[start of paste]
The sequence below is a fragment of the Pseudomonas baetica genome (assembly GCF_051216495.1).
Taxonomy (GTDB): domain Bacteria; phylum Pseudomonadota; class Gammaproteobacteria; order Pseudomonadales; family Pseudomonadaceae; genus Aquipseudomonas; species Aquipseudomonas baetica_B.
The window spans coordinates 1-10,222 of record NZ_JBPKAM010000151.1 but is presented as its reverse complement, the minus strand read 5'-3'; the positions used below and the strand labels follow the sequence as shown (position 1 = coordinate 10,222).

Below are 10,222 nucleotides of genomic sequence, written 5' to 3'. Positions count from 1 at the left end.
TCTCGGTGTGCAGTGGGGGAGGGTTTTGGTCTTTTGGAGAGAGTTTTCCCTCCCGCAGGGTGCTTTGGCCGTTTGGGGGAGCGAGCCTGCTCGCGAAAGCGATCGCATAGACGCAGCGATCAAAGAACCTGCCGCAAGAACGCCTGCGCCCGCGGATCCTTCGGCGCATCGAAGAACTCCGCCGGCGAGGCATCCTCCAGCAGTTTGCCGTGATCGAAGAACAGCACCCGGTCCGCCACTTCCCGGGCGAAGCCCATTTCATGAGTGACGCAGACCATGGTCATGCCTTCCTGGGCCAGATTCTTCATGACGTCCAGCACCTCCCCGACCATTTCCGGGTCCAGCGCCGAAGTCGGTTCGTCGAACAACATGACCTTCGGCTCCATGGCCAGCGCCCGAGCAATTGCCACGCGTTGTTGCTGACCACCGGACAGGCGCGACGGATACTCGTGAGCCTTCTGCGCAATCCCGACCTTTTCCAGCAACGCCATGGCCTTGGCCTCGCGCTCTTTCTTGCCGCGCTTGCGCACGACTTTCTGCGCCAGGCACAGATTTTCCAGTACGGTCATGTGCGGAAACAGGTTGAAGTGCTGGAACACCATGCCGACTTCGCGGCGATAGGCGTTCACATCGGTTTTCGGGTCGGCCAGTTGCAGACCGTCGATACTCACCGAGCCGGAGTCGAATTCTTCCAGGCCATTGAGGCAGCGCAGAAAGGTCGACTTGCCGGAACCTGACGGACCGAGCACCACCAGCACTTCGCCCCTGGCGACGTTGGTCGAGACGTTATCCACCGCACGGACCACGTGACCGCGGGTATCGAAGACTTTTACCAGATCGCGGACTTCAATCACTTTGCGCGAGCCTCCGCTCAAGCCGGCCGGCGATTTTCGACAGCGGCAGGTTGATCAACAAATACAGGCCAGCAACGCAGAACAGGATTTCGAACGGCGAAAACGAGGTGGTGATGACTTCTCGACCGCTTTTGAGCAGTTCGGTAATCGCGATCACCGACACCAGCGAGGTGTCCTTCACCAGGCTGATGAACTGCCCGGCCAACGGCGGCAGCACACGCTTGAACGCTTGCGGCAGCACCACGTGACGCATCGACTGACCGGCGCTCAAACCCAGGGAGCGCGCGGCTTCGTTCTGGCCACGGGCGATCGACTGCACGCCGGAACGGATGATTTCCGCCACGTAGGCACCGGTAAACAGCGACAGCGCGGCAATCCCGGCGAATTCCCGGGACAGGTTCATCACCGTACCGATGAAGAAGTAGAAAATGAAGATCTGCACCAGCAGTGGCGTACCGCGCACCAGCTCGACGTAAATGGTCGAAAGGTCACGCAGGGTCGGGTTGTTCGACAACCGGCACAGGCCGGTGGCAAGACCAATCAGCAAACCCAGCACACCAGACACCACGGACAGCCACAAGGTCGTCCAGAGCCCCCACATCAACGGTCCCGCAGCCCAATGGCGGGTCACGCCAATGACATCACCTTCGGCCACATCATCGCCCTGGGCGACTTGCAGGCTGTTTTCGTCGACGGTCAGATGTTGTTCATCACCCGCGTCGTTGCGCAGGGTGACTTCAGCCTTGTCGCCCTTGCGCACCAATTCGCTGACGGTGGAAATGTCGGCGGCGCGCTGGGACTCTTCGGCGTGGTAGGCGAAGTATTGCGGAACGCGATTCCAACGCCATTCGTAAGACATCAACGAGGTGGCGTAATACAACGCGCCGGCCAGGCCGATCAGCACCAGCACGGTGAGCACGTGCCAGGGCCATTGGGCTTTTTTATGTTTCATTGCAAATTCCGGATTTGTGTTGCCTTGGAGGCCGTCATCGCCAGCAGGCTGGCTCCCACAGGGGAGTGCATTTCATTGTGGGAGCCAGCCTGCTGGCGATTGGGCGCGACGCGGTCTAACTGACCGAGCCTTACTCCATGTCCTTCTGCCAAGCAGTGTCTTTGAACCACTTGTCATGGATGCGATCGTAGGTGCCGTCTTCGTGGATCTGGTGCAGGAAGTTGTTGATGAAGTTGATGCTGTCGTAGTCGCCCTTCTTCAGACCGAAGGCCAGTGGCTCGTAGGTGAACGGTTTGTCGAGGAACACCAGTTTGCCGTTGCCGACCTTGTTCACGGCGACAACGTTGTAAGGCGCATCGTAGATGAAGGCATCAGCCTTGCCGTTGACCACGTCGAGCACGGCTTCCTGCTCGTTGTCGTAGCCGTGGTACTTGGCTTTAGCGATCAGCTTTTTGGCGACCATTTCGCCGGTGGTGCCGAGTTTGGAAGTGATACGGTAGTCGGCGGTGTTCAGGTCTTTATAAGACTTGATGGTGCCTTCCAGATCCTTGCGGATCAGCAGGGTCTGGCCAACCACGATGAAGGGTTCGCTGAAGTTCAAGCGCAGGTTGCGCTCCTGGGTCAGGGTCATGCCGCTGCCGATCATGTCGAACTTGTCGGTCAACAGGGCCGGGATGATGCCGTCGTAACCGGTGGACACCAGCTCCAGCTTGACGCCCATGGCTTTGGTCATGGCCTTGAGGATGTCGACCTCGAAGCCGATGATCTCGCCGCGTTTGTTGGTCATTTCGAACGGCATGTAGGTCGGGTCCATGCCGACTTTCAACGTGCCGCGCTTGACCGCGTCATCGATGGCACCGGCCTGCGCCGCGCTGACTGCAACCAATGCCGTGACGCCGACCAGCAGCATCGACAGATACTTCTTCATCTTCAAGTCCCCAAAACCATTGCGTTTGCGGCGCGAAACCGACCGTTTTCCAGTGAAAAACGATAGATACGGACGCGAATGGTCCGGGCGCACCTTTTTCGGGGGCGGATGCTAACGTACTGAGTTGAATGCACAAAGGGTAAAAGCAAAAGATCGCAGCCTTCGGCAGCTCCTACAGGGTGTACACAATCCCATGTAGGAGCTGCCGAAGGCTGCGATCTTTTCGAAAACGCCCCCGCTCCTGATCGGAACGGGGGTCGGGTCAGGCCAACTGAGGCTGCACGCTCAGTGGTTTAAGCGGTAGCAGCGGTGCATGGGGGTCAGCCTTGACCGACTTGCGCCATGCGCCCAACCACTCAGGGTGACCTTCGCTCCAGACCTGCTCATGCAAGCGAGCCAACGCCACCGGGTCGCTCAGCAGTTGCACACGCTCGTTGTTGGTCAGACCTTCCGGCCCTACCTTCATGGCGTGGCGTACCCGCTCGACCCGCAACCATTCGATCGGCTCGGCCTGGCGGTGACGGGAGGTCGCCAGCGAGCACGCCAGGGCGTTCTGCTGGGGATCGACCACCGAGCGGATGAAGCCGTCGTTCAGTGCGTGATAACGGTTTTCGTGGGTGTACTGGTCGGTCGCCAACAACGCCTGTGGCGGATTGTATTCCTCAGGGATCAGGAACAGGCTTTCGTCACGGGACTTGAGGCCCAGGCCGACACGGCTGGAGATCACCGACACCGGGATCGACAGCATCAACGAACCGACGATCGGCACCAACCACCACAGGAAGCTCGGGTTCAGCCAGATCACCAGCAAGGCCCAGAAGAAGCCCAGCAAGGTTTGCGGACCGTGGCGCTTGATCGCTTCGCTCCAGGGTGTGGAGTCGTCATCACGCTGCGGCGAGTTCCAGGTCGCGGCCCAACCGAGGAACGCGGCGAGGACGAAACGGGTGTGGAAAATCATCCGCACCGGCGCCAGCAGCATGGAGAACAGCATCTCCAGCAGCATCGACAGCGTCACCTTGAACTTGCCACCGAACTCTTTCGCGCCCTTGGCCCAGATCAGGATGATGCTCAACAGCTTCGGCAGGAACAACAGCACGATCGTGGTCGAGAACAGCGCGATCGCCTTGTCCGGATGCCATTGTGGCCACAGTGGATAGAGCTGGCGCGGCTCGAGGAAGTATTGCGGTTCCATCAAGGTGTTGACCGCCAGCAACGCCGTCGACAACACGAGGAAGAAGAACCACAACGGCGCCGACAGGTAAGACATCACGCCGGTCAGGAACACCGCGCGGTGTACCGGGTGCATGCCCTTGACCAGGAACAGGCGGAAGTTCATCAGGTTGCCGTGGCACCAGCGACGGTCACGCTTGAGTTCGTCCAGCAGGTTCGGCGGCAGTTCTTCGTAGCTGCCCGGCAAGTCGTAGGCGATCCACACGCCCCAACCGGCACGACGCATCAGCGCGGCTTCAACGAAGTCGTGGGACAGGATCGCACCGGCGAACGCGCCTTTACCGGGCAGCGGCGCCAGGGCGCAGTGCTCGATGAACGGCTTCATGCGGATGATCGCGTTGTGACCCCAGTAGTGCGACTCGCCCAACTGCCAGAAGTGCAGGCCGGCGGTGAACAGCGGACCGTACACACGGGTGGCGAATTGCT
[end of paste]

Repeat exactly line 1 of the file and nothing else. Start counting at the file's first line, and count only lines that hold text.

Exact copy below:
The sequence below is a fragment of the Pseudomonas baetica genome (assembly GCF_051216495.1).